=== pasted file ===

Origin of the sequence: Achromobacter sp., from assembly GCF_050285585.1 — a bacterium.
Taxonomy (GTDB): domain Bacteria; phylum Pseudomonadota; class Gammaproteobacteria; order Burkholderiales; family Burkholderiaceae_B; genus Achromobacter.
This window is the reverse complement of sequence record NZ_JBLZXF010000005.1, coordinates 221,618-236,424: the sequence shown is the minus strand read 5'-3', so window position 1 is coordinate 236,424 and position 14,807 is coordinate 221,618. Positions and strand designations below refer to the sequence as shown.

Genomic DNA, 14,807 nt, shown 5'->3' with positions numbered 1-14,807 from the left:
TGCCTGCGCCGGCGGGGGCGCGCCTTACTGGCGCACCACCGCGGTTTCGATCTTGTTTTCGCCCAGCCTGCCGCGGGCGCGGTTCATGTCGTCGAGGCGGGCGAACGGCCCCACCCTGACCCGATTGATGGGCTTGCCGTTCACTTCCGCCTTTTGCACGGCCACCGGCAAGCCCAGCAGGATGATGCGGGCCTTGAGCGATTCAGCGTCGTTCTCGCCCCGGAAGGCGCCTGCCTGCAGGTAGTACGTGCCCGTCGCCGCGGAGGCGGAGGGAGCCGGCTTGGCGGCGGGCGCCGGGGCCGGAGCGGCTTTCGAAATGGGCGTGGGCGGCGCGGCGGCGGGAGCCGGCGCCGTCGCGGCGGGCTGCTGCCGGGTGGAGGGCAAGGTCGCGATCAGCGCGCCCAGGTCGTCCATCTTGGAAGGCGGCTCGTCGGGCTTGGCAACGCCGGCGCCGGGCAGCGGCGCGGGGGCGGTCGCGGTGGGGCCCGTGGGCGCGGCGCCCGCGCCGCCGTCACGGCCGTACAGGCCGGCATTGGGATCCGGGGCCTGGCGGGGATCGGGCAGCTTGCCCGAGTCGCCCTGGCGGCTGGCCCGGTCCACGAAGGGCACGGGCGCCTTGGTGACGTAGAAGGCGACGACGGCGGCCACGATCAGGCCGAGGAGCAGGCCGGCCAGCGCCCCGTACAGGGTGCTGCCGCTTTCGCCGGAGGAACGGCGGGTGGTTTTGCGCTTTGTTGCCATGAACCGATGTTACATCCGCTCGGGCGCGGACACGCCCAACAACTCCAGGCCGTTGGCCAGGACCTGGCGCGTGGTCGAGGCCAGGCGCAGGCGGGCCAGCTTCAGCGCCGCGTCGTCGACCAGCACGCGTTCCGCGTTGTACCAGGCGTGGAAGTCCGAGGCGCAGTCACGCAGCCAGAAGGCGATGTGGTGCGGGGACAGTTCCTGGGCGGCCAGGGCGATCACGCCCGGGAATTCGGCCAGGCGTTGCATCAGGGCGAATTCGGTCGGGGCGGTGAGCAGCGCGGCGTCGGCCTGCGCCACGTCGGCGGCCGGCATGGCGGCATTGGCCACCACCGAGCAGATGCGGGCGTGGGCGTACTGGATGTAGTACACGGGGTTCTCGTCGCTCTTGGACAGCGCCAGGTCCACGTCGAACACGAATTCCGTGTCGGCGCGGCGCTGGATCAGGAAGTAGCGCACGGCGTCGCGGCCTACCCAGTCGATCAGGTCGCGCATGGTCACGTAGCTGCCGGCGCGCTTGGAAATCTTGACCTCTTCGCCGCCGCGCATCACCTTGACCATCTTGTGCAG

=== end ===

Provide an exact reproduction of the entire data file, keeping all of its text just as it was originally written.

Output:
Origin of the sequence: Achromobacter sp., from assembly GCF_050285585.1 — a bacterium.
Taxonomy (GTDB): domain Bacteria; phylum Pseudomonadota; class Gammaproteobacteria; order Burkholderiales; family Burkholderiaceae_B; genus Achromobacter.
This window is the reverse complement of sequence record NZ_JBLZXF010000005.1, coordinates 221,618-236,424: the sequence shown is the minus strand read 5'-3', so window position 1 is coordinate 236,424 and position 14,807 is coordinate 221,618. Positions and strand designations below refer to the sequence as shown.

Genomic DNA, 14,807 nt, shown 5'->3' with positions numbered 1-14,807 from the left:
TGCCTGCGCCGGCGGGGGCGCGCCTTACTGGCGCACCACCGCGGTTTCGATCTTGTTTTCGCCCAGCCTGCCGCGGGCGCGGTTCATGTCGTCGAGGCGGGCGAACGGCCCCACCCTGACCCGATTGATGGGCTTGCCGTTCACTTCCGCCTTTTGCACGGCCACCGGCAAGCCCAGCAGGATGATGCGGGCCTTGAGCGATTCAGCGTCGTTCTCGCCCCGGAAGGCGCCTGCCTGCAGGTAGTACGTGCCCGTCGCCGCGGAGGCGGAGGGAGCCGGCTTGGCGGCGGGCGCCGGGGCCGGAGCGGCTTTCGAAATGGGCGTGGGCGGCGCGGCGGCGGGAGCCGGCGCCGTCGCGGCGGGCTGCTGCCGGGTGGAGGGCAAGGTCGCGATCAGCGCGCCCAGGTCGTCCATCTTGGAAGGCGGCTCGTCGGGCTTGGCAACGCCGGCGCCGGGCAGCGGCGCGGGGGCGGTCGCGGTGGGGCCCGTGGGCGCGGCGCCCGCGCCGCCGTCACGGCCGTACAGGCCGGCATTGGGATCCGGGGCCTGGCGGGGATCGGGCAGCTTGCCCGAGTCGCCCTGGCGGCTGGCCCGGTCCACGAAGGGCACGGGCGCCTTGGTGACGTAGAAGGCGACGACGGCGGCCACGATCAGGCCGAGGAGCAGGCCGGCCAGCGCCCCGTACAGGGTGCTGCCGCTTTCGCCGGAGGAACGGCGGGTGGTTTTGCGCTTTGTTGCCATGAACCGATGTTACATCCGCTCGGGCGCGGACACGCCCAACAACTCCAGGCCGTTGGCCAGGACCTGGCGCGTGGTCGAGGCCAGGCGCAGGCGGGCCAGCTTCAGCGCCGCGTCGTCGACCAGCACGCGTTCCGCGTTGTACCAGGCGTGGAAGTCCGAGGCGCAGTCACGCAGCCAGAAGGCGATGTGGTGCGGGGACAGTTCCTGGGCGGCCAGGGCGATCACGCCCGGGAATTCGGCCAGGCGTTGCATCAGGGCGAATTCGGTCGGGGCGGTGAGCAGCGCGGCGTCGGCCTGCGCCACGTCGGCGGCCGGCATGGCGGCATTGGCCACCACCGAGCAGATGCGGGCGTGGGCGTACTGGATGTAGTACACGGGGTTCTCGTCGCTCTTGGACAGCGCCAGGTCCACGTCGAACACGAATTCCGTGTCGGCGCGGCGCTGGATCAGGAAGTAGCGCACGGCGTCGCGGCCTACCCAGTCGATCAGGTCGCGCATGGTCACGTAGCTGCCGGCGCGCTTGGAAATCTTGACCTCTTCGCCGCCGCGCATCACCTTGACCATCTTGTGCAG